When brewing was being carried on at the Sail & Anchor Hotel in Fremantle, Western Australia, from 1984 until 2010, that establishment was often referred to in promotional writings as ‘one of Australia’s first pub breweries’. How this notion arose is unclear—was it a result of the brewery’s own propaganda, or of the imagination of the writers?
Although pub-breweries had not operated in Australia for many years, certainly before the limits of the memories of those living in the 1980s, it is a little appreciated fact that they were commonplace in the Australian colonies in the nineteenth century, as they were then in the United Kingdom.
When settlement began at Sydney Cove in 1788, publican brewers – or brewing victuallers – were a highly significant component of the brewing industry in the United Kingdom. At that time, about 1,200 common brewers (wholesale brewers) produced 57 per cent of British beer, and the other 43 per cent was produced by more than 27,000 brewing victuallers. In the 1830s, still nearly half of all beer brewed in England and Wales was produced by publican brewers, and nearly half of all publicans brewed their own beer.
Naturally, therefore, publican brewers were among the earliest producers of beer in the new British colony of New South Wales. Several were operating in Sydney at the time of the first general census in November 1828. For example, Thomas Mordant brewed at his Pine Apple public house in Pitt Street; Thomas and Catherine Clarkson ran a brewery adjoining their Woodman public house at the corner of Hunter and Elizabeth Streets; and at Kissing Point, half-way to Parramatta, Thomas Farnell ran the pub and brewery of his deceased father-in-law, James Squire.
Publican brewers operated in the other Australian colonies, too, and were especially common in Van Diemen’s Land, or Tasmania as it later became. Some of the very earliest breweries in Hobart were attached to public houses. James Austin, who ran a ferry service across the Derwent River a little upstream of the town, also kept an inn, and was brewing beer there by 1820. The first brewery to operate within the town of Hobart, William Wood’s Hobart Town Brewery, was attached to his Barley Mow public house in Davey Street. The first pub-brewery in Launceston, the island’s northern ‘capital’, was probably the Commercial Tavern in Cameron Street, where Abraham Aaron was brewing in the late 1820s. Among the first publican brewers to operate in the ‘country’ districts of the colony was John Martin, who was working a brewery attached to his Star and Garter Inn at New Norfolk by the early 1830s.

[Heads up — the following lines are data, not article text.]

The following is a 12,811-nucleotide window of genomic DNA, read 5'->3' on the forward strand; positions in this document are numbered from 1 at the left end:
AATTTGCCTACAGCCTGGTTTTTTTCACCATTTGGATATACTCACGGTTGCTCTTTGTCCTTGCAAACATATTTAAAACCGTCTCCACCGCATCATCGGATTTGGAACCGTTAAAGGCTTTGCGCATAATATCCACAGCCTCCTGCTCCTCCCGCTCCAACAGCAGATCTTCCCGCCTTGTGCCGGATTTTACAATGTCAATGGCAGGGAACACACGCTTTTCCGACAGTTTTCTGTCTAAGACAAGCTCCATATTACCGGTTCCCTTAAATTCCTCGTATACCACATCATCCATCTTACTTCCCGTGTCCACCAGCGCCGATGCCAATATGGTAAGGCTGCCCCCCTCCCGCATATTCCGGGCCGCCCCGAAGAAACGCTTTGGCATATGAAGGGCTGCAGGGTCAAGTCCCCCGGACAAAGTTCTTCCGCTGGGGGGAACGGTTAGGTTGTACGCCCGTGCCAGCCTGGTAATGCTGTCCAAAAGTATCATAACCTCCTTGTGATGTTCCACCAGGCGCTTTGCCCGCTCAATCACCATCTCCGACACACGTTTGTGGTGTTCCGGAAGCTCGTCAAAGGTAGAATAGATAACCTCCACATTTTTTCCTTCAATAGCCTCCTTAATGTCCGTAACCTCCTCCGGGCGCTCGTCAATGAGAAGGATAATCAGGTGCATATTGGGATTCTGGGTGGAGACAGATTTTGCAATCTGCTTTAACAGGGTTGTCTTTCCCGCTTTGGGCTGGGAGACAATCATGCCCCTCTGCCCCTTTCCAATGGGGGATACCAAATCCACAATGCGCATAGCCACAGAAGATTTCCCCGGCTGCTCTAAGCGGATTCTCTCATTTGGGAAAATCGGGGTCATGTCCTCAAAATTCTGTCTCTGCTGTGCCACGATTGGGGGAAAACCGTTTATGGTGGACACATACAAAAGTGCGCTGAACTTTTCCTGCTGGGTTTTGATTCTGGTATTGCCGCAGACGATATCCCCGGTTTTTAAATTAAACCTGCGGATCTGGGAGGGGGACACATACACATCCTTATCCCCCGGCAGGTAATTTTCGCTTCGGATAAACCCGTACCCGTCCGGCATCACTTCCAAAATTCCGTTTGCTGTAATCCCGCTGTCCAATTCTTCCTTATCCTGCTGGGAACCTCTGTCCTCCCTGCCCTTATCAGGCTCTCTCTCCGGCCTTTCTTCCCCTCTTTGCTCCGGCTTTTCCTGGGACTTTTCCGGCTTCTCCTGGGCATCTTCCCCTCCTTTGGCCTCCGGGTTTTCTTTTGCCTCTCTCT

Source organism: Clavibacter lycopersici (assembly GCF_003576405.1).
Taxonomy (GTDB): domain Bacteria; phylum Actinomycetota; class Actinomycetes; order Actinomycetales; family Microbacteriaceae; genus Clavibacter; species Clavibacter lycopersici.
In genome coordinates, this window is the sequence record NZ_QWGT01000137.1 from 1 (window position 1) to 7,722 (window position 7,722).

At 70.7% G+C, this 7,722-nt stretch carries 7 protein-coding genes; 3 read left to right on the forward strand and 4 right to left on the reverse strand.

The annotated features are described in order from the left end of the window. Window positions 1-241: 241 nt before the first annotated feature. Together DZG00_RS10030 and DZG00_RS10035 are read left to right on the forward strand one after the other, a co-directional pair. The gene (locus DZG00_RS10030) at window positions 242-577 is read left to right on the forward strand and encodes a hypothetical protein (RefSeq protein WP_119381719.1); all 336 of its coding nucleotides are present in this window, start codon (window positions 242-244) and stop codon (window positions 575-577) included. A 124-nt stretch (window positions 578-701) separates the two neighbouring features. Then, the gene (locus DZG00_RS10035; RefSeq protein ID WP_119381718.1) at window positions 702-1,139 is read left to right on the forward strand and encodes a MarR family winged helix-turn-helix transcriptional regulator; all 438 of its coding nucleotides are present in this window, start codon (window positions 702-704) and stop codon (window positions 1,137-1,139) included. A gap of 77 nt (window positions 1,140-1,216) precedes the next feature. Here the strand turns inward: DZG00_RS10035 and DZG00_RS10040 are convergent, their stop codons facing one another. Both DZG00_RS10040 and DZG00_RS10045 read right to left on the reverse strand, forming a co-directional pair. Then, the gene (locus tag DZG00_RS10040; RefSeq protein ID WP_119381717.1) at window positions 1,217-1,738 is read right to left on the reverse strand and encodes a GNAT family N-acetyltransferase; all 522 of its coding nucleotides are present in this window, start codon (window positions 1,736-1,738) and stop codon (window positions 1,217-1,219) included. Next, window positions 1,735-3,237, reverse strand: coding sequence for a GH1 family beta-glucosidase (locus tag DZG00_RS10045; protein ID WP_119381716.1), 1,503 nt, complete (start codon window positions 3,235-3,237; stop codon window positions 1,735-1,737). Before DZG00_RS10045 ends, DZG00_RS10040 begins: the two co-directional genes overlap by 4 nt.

In the United Kingdom, the number and importance of publican brewers declined dramatically through the nineteenth century, until by 1900 the proportion of beer brewed by them had diminished to only 5 per cent, although they still numbered 4,500. They were almost extinct by the 1970s.
Their decline in Australia was much more sudden and complete. The reasons for this are a subject for another time, although it can be said that in New South Wales they seem to have been legislated out of existence. By the early 1980s, no-one in Australia could even remember a pub brewery, let alone visit one. There were still four in operation in the United Kingdom when the Campaign for Real Ale (CAMRA) was formed in 1971, and they had been augmented to about seventy by 1984, largely through the efforts of David Bruce, who put brew-pubs back on the map in London with his chain of popular Firkin houses.
To the British pub-breweries of the seventies, remnant and new, we owe the revival of the concept in Australia. His discovery in 1975 of the Old Swan at Netherton, one of the rare survivors, inspired the late Geoffrey Scharer to begin his long quest to have a small brewery installed in his own George IV Inn at Picton in New South Wales. Phil Sexton was similarly inspired at the end of the 1970s during his time as a brewing science student at the University of Birmingham. When Sexton and his friends opened the Sail & Anchor in 1984, no history of pub-breweries in Australia was readily apparent, so it may easily have seemed even to them that they were creating this country’s first.
Note: Tasmania’s early pub-breweries are documented more fully in the author’s forthcoming book on the history of the brewing industry in that state.